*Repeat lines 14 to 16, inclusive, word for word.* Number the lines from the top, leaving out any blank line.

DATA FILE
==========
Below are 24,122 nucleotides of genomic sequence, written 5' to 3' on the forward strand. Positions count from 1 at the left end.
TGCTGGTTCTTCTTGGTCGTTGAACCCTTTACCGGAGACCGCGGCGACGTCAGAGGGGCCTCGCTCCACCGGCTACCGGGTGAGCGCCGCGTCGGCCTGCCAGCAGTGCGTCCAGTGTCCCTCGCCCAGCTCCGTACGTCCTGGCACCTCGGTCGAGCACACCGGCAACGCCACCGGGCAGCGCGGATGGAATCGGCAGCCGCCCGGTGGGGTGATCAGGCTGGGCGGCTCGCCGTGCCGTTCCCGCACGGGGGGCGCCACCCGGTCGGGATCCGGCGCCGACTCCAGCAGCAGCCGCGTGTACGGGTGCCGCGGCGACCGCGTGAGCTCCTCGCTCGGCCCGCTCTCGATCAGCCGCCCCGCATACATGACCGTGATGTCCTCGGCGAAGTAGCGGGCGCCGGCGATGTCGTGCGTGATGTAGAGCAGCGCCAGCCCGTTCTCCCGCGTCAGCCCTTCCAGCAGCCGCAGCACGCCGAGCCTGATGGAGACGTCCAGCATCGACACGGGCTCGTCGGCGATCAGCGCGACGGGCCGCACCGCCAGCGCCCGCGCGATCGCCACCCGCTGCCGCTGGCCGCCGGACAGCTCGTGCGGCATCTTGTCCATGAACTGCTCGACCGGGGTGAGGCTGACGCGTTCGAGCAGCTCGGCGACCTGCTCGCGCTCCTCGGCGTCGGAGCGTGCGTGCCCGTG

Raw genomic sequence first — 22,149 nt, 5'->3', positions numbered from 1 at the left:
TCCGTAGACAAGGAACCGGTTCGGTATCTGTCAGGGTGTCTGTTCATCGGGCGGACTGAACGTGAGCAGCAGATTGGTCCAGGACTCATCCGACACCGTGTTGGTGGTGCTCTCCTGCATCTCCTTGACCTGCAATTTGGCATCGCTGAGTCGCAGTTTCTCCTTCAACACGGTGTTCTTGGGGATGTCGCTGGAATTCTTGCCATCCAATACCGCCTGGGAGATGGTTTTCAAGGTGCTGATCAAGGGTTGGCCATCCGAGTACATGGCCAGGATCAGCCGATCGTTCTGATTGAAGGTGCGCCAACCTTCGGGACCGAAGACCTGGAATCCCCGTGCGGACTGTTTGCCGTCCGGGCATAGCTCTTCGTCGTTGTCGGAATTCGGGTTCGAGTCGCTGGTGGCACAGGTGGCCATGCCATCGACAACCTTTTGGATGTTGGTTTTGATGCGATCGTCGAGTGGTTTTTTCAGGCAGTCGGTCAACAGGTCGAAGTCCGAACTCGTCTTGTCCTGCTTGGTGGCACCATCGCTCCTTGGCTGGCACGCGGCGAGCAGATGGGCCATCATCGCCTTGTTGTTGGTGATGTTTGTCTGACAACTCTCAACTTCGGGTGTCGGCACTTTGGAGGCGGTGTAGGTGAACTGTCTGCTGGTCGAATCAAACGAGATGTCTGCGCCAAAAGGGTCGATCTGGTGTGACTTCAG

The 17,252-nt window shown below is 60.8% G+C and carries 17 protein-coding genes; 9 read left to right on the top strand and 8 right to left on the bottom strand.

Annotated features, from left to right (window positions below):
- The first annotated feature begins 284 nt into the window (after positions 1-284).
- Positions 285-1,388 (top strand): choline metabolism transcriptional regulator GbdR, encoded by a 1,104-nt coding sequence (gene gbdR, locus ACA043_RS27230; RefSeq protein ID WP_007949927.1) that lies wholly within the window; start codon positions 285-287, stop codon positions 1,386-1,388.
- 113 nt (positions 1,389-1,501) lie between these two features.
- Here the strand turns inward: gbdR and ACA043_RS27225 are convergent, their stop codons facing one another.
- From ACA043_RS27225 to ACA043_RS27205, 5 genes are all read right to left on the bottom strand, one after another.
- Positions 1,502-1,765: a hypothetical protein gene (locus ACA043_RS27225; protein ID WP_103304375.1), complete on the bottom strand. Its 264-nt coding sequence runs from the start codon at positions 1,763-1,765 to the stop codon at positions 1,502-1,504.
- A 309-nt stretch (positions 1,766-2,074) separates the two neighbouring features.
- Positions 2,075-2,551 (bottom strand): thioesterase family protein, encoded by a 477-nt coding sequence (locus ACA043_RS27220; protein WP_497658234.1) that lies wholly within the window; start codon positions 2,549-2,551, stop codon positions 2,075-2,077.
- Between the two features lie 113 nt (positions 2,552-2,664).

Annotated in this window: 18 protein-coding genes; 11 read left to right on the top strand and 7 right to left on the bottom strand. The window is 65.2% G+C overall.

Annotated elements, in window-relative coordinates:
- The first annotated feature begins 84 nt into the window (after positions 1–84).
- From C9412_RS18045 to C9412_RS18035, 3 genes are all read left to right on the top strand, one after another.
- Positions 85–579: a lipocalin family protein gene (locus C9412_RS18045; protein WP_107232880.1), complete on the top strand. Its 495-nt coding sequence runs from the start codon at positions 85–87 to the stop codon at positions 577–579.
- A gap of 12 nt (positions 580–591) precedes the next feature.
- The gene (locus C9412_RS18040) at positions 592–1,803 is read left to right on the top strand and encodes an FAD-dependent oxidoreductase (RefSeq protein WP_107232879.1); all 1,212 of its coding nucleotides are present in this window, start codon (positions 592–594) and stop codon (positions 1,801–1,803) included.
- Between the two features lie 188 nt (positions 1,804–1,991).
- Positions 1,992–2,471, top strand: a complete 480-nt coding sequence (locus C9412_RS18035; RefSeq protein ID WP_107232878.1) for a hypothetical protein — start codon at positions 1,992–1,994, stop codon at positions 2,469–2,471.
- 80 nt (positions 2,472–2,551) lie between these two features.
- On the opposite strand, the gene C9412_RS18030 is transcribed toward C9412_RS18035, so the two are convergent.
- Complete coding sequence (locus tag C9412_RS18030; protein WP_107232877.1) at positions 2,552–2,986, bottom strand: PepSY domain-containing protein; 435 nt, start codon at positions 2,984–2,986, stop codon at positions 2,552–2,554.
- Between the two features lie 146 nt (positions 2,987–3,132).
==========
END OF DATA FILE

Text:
- Positions 2,075-2,551 (bottom strand): thioesterase family protein, encoded by a 477-nt coding sequence (locus ACA043_RS27220; protein WP_497658234.1) that lies wholly within the window; start codon positions 2,549-2,551, stop codon positions 2,075-2,077.
- Between the two features lie 113 nt (positions 2,552-2,664).

Annotated in this window: 18 protein-coding genes; 11 read left to right on the top strand and 7 right to left on the bottom strand. The window is 65.2% G+C overall.